barrage of low fat and non-fat food products lining the grocery
store aisles, a recommendation to supplement your daily diet with
one to two tablespoons of essential fatty acid rich flax or borage
seed oil would appear to go against what you are being told. To the
contrary, this is exactly what health conscious consumers are doing
across the country, not only to attain and maintain optimal health,
but in many instances, as a treatment for the over 60 health
ailments the essential fatty acids have been scientifically
validated to benefit.
It is true Americans should not consume more than 20-30% of daily
calories as fats, a lack of the dietary essential fatty acids has
been suggested to facilitate degenerative disease. Surveys indicate
that at least 80% of our population is deficient in the essential
fatty acids, this may present a serious health threat.
Unfortunately, mass commercial refinement of fats and oils products
and foods containing them has effectively eliminated the essential
fatty acids from our food chain, contributing to our modern day
Nature's most potent concentration of GLA comes in the form of
borage seed oil (24%). A great deal of scientific research has been
conducted with supplements rich in GLA, resulting in significant
interest regarding the aforementioned health ailments, as well as
those affected by pre-menstrual syndrome, benign breast disease,
eczema, psoriasis, obesity, and vascular disorders.
The essential fatty acids combined here have proven to impart a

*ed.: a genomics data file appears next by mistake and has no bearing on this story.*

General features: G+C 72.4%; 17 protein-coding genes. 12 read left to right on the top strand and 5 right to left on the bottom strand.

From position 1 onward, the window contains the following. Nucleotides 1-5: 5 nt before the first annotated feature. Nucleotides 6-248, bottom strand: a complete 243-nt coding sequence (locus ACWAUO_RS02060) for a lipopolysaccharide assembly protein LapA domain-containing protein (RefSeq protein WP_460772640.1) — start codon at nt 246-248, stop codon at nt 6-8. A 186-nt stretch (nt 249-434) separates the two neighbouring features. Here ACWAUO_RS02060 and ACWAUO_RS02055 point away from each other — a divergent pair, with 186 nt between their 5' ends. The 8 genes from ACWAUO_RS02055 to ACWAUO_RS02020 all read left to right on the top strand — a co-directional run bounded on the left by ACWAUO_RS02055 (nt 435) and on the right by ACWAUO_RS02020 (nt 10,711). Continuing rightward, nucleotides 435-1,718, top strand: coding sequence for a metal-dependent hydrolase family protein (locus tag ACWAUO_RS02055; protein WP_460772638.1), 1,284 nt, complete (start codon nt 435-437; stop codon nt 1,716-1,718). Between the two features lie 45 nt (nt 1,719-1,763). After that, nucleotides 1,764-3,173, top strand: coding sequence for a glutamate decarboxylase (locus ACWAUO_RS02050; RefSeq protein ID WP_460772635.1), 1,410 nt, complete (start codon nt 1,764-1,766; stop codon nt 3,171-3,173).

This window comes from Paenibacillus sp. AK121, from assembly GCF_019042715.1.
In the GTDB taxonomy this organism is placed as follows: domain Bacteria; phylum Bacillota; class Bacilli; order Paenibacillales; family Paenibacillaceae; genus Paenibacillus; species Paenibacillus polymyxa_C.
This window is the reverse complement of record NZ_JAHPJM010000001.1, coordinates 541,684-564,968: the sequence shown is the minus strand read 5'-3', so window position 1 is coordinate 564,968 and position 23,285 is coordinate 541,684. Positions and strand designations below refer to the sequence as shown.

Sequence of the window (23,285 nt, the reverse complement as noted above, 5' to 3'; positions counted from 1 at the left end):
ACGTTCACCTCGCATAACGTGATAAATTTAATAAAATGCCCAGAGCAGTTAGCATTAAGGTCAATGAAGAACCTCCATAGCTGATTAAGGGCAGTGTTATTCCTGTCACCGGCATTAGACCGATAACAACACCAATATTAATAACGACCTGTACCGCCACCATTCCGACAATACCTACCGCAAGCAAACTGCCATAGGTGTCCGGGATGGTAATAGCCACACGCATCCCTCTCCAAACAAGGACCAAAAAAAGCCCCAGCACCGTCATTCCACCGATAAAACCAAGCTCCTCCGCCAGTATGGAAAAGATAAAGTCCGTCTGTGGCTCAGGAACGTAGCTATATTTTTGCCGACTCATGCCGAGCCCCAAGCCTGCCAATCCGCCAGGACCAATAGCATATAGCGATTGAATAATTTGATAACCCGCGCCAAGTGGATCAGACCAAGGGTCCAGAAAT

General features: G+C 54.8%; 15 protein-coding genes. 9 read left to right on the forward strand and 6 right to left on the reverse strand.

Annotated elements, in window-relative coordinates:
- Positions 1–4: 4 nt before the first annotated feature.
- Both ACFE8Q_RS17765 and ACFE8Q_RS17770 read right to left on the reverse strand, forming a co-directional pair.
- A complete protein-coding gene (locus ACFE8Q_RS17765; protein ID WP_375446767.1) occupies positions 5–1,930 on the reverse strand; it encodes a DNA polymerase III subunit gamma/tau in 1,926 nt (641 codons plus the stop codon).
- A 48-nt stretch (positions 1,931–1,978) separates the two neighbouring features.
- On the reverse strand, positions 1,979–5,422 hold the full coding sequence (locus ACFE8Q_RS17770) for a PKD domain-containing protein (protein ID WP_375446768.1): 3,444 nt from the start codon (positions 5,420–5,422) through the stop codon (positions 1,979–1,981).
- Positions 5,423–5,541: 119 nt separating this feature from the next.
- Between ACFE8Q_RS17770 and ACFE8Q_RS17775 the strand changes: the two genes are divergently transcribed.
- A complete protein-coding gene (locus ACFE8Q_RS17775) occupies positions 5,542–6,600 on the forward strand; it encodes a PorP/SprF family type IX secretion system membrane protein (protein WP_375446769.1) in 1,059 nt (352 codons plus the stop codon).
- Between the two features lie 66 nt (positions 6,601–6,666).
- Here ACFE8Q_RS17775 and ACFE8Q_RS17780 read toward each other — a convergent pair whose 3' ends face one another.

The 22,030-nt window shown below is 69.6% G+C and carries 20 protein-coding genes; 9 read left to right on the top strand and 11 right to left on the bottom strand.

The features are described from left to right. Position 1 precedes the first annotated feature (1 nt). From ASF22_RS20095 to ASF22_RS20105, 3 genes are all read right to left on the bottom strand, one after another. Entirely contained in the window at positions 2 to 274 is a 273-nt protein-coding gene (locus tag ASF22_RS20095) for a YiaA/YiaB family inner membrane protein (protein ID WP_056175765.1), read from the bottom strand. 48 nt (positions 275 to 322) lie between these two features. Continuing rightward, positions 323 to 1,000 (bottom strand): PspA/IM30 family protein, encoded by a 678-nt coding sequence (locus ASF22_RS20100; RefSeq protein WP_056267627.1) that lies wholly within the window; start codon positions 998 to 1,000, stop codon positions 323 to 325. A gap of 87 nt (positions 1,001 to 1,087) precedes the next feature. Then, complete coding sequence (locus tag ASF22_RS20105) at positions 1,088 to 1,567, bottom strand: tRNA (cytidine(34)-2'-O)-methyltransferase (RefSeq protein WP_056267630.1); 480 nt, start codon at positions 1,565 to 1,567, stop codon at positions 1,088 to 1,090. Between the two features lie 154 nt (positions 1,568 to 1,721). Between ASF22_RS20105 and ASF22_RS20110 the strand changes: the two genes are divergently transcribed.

regulatory function on the body's fatty acid metabolism. Fat
metabolism is as important, if not more critical, than our body's
metabolism of proteins and carbohydrates as evidenced by the drastic
rise in fat related degenerative diseases, such as vascular disease
and strokes. Dietary essential fatty acids common to borage seed oil
are ultimately converted to hormone-like substances known as
prostaglandins, and are important for the regulation of a host of
bodily functions including:
- inflammation, swelling, &
- pressure in the eye, joints or
- secretions from mucus
membranes and their viscosity
- smooth muscle & autonomic
reflexes, gastrointestinal, arterial, ear, heart
- water retention
- blood clotting ability
- allergic response
- rheumatoid arthritis
- nerve transmission
- steroid production &
Scientists continue to discover regulating effects of prostaglandins.
Without the essential fatty acids, the building blocks of
prostaglandins, a malfunction of fat metabolism is certain, as are
problems in the regulation of the above listed bodily functions.
For some individuals, flax seed oil may offer only half of the
solution. Those deficient in co-factor nutrients, specifically the
vitamins pro-A, A, C, E, B2, B6, pantothenic acid, B12, biotin, and
the minerals calcium, magnesium, potassium, sulfur, and zinc,
sometimes have difficulty in converting the omega-6 fatty acid,
linoleic acid, found in borage and other seed oils to the healthful
prostaglandins. See NutraPack product that offers all of these if
you need a great multi-vitamin.
Still others are thought to lack the necessary enzyme (catalyst) to
make this conversion; particularly those afflicted with diabetes,